PGA Tour Vice President of Rules and Competition Slugger White...

PGA Tour Vice President of Rules and Competition Slugger White and Executive Director of The Barclays Tournament Peter Mele answer questions from the media at a press conference announcing that that The Barclays will be shortened from a 72-hole event to 54 holes, due to the impending threat of Hurricane Irene, during round two of The Barclays at Plainfield Country Club in Edison, New Jersey. (Aug. 26, 2011) Credit: Getty

EDISON, N.J. -- The Barclays is going to finish a day earlier than scheduled, and not a minute too soon, as far as the golfers are concerned. Considering the crowd on top of the leader board, they are expecting an exciting ending. Mostly, they are relieved there will be one.

Tournament officials announced Friday at Plainfield Country Club that the first leg in the four-week PGA Tour FedEx Cup playoffs will be reduced to 54 holes from the usual 72. Slugger White, the tour's vice president for rules and competitions, cited public safety, course conditions and a grim Saturday forecast in advance of Hurricane Irene.

Players did not argue.

"It's an early call and a fair call," Padraig Harrington said, adding that he learned about the decision on his 12th hole Friday, on the way to a 4-under-par 67 that left him tied for fifth at 10 under, four shots out of the lead. To be sure, a fourth round might have given Harrington time to catch up to Matt Kuchar, the leader, and improve his own points total in the playoff race.

Still, he said: "There are bigger things going on once this hurricane hits. To be worried about coming back for the last round of a golf tournament is -- I can't think of what the word is -- but it doesn't seem right."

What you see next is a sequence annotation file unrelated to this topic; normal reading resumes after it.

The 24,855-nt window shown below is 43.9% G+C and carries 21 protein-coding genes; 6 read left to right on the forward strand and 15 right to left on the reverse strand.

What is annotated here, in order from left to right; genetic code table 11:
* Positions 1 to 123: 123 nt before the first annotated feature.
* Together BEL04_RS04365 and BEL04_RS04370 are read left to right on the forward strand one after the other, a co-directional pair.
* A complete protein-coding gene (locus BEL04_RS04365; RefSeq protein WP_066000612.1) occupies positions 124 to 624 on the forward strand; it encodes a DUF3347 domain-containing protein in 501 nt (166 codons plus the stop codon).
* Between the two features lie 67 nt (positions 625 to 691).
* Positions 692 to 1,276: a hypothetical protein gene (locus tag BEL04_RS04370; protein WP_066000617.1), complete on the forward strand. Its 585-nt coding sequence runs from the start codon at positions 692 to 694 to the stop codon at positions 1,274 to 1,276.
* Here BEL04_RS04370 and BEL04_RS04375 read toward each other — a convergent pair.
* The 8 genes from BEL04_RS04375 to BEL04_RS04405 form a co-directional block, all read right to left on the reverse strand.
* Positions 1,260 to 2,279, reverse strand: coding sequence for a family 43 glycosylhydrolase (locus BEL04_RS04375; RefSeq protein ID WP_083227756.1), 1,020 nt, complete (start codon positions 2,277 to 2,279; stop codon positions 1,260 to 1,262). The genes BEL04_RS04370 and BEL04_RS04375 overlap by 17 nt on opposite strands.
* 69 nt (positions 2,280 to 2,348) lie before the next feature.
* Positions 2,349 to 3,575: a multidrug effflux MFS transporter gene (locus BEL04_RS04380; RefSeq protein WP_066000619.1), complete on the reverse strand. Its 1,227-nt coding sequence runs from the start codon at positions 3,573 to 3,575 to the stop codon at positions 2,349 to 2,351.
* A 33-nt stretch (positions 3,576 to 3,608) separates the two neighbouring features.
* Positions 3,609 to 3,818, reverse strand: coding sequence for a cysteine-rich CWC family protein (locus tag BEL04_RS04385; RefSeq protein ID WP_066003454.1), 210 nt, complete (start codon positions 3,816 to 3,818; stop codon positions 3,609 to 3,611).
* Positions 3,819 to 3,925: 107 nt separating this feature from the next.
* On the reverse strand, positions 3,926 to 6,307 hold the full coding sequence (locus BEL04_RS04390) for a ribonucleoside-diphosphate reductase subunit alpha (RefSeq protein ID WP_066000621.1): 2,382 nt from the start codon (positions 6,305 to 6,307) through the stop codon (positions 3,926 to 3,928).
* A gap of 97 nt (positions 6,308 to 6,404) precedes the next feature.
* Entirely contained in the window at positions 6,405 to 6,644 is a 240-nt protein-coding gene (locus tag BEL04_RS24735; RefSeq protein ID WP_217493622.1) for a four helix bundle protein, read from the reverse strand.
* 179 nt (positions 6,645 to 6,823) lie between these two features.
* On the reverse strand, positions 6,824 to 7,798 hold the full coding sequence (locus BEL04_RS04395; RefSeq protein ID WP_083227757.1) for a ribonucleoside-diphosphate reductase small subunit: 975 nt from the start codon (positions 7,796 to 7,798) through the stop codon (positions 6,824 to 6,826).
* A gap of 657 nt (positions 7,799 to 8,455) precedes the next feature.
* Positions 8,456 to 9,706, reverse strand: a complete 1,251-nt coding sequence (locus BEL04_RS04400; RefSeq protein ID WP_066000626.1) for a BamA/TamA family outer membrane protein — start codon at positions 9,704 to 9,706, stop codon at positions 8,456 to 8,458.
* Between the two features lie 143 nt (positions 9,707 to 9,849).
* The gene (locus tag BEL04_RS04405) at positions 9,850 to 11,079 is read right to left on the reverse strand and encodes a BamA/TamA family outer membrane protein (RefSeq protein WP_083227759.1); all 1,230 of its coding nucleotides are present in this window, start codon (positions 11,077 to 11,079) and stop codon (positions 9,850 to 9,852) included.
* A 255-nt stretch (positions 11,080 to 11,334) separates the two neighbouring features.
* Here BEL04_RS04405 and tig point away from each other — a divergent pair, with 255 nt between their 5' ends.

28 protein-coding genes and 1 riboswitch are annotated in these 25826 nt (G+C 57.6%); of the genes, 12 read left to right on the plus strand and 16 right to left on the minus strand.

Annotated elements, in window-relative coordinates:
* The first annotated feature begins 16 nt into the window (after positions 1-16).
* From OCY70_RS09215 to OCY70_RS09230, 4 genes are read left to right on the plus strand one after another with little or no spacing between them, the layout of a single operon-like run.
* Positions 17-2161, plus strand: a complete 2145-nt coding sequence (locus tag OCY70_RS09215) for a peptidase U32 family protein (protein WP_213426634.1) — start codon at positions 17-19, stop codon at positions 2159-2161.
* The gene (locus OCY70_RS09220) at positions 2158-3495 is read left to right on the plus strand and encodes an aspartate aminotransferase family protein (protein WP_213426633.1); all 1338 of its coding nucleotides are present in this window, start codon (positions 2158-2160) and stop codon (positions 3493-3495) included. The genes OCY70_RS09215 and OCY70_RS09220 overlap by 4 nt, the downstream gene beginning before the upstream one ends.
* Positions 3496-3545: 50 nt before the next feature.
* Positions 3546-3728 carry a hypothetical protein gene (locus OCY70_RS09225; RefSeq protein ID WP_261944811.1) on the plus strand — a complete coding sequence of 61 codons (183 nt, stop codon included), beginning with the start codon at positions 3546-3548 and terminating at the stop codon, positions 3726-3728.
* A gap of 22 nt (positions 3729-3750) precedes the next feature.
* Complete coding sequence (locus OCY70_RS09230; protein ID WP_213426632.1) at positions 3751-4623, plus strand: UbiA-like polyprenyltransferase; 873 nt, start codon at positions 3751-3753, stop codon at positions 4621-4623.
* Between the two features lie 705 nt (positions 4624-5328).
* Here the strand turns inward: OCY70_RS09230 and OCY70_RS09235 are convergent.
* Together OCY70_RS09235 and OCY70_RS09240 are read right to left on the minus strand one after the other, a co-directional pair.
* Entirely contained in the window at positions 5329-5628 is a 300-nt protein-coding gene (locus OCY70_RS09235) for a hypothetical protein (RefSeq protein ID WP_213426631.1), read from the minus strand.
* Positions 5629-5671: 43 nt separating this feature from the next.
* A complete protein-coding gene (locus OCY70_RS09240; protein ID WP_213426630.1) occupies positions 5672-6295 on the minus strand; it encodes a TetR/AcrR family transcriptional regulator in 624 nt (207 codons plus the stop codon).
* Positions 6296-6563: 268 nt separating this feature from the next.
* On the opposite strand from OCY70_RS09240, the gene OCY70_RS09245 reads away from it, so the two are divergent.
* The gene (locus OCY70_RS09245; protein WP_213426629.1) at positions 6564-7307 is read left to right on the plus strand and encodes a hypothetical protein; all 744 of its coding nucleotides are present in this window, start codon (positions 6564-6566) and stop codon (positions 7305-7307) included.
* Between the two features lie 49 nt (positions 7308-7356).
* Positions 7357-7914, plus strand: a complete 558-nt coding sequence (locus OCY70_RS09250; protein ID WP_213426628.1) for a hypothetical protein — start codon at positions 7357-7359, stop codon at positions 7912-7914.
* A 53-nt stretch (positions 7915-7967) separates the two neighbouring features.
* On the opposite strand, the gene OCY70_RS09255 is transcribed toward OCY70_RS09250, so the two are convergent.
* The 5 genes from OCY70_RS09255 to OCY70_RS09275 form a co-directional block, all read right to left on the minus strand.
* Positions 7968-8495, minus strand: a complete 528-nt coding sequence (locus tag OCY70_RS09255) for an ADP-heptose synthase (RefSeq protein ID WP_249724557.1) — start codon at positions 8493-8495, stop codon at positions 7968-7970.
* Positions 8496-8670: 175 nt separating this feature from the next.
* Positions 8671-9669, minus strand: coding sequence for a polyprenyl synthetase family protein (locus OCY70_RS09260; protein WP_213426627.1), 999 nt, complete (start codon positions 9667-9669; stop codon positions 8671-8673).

Kuchar, who learned of the tour's announcement on the 17th hole, said: "I think they definitely made the right decision with 54 holes. I think all of us are going to be excited to wrap this thing up and get out of here as quickly and safely as we can."

Saturday tee times have been moved up, with the leaders starting at 8:50 a.m., in an effort to beat the first effects of the hurricane. There was no thought of trying to play 36 holes Saturday, or of postponing the fourth round a day or two. White said: "When we are looking at maybe six to 10 inches of rain, we would have probably four holes . . . We may not get a canoe to them."

"It has been interesting to think of a potential to go to Tuesday," Kuchar said, "and of them asking us to stay around Sunday and Monday, just in case, when they were evacuating everybody else."

If the rain holds off long enough Saturday, the final round should be interesting for the golf. The course has been softened by rain the past two weeks, so golfers have been aggressively shooting for pins. "You have to make birdies and every hole is a birdie hole," said Dustin Johnson, who is tied with Vijay Singh at 13 under.

Johnson shot 29 on the front nine and admitted he could have done even better than his 63. "But you know, overall, I mean a 63 is a 63. I'm going to be smiling," he said.

Singh made seven birdies in a nine-hole stretch during his 64. "It's an interesting way to play golf," he said, adding that he will take the same aim Saturday. "You have to. Actually everybody is going to be doing the same thing, trying to make as many birdies as possible."

But it was tough for tournament organizers to feel positive. "It kind of makes you want to cry," tournament director Peter Mele said, mindful of sellout crowds. "It was going to be the best Barclays we have ever had."

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